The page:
Bitcoin is overvalued, according to a recent study by Swiss researchers.
There have been several attempts to put a monetary figure to the cryptocurrency’s valuation over the years. But frameworks used to assess it value focus more on hypothetical future scenarios the than current state of affairs. Per economic theory, markets determine an asset’s value. But wild swings in bitcoin’s price have yielded a wide and divergent range of values.
However, bitcoin’s phenomenal rise has attracted attention from academic researchers and economists, who have identified relationships and patterns in its price movement and value. Google’s chief economist Hal Varian set the ball rolling in 2014 by suggesting that paper money derived its value not from government backing but from its network effects. This past January, researchers released a paper connecting bitcoin to Metcalfe’s law. Originally devised for telecommunication networks, Metcalfe’s law states that a network’s value is proportional the number of its users squared. The paper hypothesized that transaction volume at a specific price level provides valuable information.
A recent study by researchers at ETH Zurich has further advanced that line of thinking and applied Metcalfe’s law to bitcoin’s current valuations. The results may be none too pleasing to its enthusiasts. “…(There is) current substantial but not unprecedented overvaluation in bitcoin’s price,” the paper’s authors have written.
The term 'network effects' refers to the number of users of the cryptocurrency. But the paper’s authors tweaked this information. This is because all nodes in bitcoin's blockchain are not simultaneously connected to each other. The authors assume that bitcoin is a “sparsely connected network” in which every user is connected to only 10,000 other users instead of 1 million. According to them, this is a more realistic depiction of the current state of bitcoin’s network.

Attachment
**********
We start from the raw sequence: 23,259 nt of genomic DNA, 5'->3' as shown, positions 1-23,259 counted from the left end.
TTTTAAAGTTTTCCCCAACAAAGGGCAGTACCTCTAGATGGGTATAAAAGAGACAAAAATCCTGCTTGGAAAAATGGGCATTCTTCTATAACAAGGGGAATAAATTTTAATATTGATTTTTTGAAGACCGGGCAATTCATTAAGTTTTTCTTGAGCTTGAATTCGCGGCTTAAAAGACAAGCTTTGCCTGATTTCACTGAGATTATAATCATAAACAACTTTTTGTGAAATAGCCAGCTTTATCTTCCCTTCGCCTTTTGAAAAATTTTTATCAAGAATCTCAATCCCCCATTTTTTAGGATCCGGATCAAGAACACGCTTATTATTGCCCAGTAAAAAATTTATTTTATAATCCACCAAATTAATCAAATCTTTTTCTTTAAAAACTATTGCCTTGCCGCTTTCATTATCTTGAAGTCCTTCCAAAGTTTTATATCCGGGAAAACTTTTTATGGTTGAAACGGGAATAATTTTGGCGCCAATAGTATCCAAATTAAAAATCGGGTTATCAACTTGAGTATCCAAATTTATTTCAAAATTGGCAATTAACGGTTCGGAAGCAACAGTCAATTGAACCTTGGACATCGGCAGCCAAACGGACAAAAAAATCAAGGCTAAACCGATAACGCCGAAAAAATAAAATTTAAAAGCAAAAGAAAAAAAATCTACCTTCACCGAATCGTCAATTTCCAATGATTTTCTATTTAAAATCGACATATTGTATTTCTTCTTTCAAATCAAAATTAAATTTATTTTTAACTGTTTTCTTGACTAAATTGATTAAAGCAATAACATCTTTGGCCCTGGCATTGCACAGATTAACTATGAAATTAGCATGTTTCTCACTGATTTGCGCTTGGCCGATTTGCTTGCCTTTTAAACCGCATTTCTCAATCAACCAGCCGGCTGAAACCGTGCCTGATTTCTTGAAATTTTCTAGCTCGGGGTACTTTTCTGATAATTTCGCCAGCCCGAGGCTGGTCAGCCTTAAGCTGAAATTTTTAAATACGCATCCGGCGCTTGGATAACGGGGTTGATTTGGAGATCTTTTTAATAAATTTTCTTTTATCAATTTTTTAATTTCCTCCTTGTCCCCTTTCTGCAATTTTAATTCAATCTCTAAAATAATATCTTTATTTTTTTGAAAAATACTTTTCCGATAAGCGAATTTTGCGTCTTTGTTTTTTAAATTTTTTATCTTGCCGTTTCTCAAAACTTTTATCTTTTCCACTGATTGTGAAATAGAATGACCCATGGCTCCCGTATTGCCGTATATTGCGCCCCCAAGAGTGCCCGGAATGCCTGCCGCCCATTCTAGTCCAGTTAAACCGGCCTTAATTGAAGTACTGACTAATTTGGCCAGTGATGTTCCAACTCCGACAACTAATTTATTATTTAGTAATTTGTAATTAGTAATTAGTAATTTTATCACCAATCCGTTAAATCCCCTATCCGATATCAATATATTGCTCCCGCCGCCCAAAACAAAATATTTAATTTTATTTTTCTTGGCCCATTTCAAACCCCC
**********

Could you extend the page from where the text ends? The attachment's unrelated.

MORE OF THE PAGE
Plugging this figure into the general formula for Metcalfe’s law and adjusting for expected network growth rates (which decrease with time) until 2026, the researchers arrived at 0.79 million users that are currently in bitcoin’s network. They expect the number to grow to 2.60 million by 2023. Based on those figures, bitcoin should currently have a valuation between $22 million to $44 million. Bitcoin's market cap is currently $119 billion, suggesting that bitcoin's value is more than double the value predicted by the researchers. “Some separate fundamental development would need to exist to justify such high valuation, which we are unaware of,” the paper’s authors write.
So, what does the currently overvalued bitcoin market mean? The authors suggest that the current market looks similar to that of early 2014. Back then, the cryptocurrency’s price flirted with the $1,000 mark. But a wave of negative news related to the crash of Mt. Gox, a Japan-based cryptocurrency exchange, triggered a slump in bitcoin’s price, which remained stagnant for the next two years before beginning an ascent.
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